Some pics I snapped walking around Westmount Square a few weeks back.
The Westmount Square complex was designed by Mies van der Rohe and completed in 1967. It is composed of two residential towers, an office tower and a large squat building with additional commercial office space, all of which is centered on a pedestrian plaza which is further linked to an underground shopping concourse. Access to Atwater MÃ©tro station is provided by means of a link which further accesses Place Alexis-Nihon.
Back in the day, Westmount Square was a prestige address sans-pareil. It also anchored the extreme Western edge of what’s considered downtown MontrÃ©al, further providing an interesting link between the commercial aspects of the cities of Westmount and MontrÃ©al. The success of Westmount Square doubtless led to the construction of Place Alexis-Nihon’s towers in the mid-1980s, in addition to the gentrification of Greene Avenue and the further development of several high-capacity residential towers around the site. Nowadays the entire area (focused on Atwater MÃ©tro) is in dire need of a renaissance, and Westmount Square is no longer the busy beehive of activity it once was.
Evidence of this can be found in the plaza, which is starting to look a little worse for wear. It could use a clean-up, a spruce-up, new vegetation and it would be nice if the fountain was operational – something to draw people into the interior plaza, or possibly, something to serve as a focal point in the middle of the plaza to draw people’s attention towards walking across the plaza. Unlike other more successful examples, such as the plazas at PVM or Place-des-Arts, Westmount Square doesn’t seem to be able to draw many pedestrians into its centre as a means of diffusing traffic away from the street. Perhaps this is a result of fewer people working at Westmount Square, and fewer still are both employed and live in the area. One can tell by walking around the plaza that it would have at one point in the past had significantly more thru-traffic.
It’s fascinating to note that the site has many access points, including a MÃ©tro access on Greene Avenue and another on Wood, pictured here. I wonder if other Atwater MÃ©tro access points were developed later, or if at one point there were simply more MÃ©tro users living in Westmount. These obviously high-capacity entrances always seem to be devoid of people.
In terms of future planning, both the City of Westmount and the City of MontrÃ©al would be wise to collaborate on a design master plan for the entire Atwater/Cabot Square/Westmount Square/ Greene Avenue area. It’s already well connected to the MÃ©tro, and has a wide variety of diverse spaces – including institutional, medical, educational, commercial and residential. That being said, the area seems to lack a major anchor, something the Forum once provided. A major cultural space in the area, coupled with new apartment or condo towers, may just do the trick, but there would have to be a sincere effort made to diversify the types of units available. In other words, concentrating on expensive condo units won’t work in and of itself. In addition, a cohesive design scheme, one that would identify the entire area as a distinct neighbourhood/community would be ideal, but again, this would require a heretofore unknown degree of cooperation between these two distinct communities.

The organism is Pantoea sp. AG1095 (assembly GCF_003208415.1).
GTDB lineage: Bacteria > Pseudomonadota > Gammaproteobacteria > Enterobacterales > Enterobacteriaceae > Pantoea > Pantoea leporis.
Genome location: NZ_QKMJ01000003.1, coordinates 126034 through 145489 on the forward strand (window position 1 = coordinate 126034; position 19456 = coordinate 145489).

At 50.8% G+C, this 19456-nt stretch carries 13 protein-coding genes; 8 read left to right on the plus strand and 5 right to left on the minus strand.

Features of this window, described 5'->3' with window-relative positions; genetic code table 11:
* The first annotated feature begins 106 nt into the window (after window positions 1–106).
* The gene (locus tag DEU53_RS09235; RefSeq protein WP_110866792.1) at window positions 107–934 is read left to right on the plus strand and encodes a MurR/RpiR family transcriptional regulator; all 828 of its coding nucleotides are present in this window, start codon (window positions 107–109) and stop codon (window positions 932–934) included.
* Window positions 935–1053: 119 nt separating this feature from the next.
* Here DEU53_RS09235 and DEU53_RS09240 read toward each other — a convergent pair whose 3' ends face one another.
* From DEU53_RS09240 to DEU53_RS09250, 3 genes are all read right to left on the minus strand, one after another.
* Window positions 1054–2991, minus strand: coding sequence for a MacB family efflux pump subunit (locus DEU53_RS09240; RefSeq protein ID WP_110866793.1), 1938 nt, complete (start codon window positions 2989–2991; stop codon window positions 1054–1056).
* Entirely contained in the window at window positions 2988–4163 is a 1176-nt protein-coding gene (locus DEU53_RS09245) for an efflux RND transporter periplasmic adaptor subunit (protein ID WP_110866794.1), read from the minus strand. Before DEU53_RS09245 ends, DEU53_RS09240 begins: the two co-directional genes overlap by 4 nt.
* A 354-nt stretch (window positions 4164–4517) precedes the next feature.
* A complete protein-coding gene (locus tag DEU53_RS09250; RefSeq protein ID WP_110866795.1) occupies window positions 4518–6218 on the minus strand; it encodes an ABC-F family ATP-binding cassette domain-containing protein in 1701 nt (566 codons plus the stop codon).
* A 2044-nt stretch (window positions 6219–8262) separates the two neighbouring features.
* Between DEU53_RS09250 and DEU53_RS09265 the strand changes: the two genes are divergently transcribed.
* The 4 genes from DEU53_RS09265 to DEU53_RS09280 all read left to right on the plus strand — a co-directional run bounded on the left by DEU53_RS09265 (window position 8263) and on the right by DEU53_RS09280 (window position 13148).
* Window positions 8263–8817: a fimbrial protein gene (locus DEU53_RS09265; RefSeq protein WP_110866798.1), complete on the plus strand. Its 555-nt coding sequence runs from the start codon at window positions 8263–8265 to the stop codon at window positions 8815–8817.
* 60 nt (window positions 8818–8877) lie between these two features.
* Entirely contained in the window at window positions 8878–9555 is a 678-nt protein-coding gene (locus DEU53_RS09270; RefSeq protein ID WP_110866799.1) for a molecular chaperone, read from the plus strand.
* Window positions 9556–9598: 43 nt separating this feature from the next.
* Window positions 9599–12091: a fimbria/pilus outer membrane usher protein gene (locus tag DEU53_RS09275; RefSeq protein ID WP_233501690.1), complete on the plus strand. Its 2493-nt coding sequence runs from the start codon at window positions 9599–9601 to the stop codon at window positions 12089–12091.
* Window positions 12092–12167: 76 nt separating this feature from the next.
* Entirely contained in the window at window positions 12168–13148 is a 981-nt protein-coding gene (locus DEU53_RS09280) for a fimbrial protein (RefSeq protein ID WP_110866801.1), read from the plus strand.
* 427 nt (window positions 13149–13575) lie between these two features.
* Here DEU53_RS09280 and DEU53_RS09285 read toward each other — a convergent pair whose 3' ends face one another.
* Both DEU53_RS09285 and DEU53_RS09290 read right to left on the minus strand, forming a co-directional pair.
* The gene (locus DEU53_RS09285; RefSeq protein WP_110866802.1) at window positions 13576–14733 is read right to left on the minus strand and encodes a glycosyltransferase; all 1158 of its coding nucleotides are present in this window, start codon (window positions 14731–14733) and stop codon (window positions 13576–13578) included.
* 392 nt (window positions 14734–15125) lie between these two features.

Food for thought – most of the work is already done, but MontrÃ©al and Westmount need to keep up with the pace of development and urban renewal taking place elsewhere in the downtown. An area like this ought to be an unparalleled focal point for diverse activities and economic activity, but this won’t happen as long as development is done piecemeal, which is kinda how this area feels. Westmount Square stands head and shoulders as the true gem of this collection of tall buildings, but when viewed as part of the whole, stands out for its uniformity and coherence in a neighbourhood seemingly developed according to market whims, rather than good urban planning.
3 thoughts on “Westmount Square – Five Easy Pieces”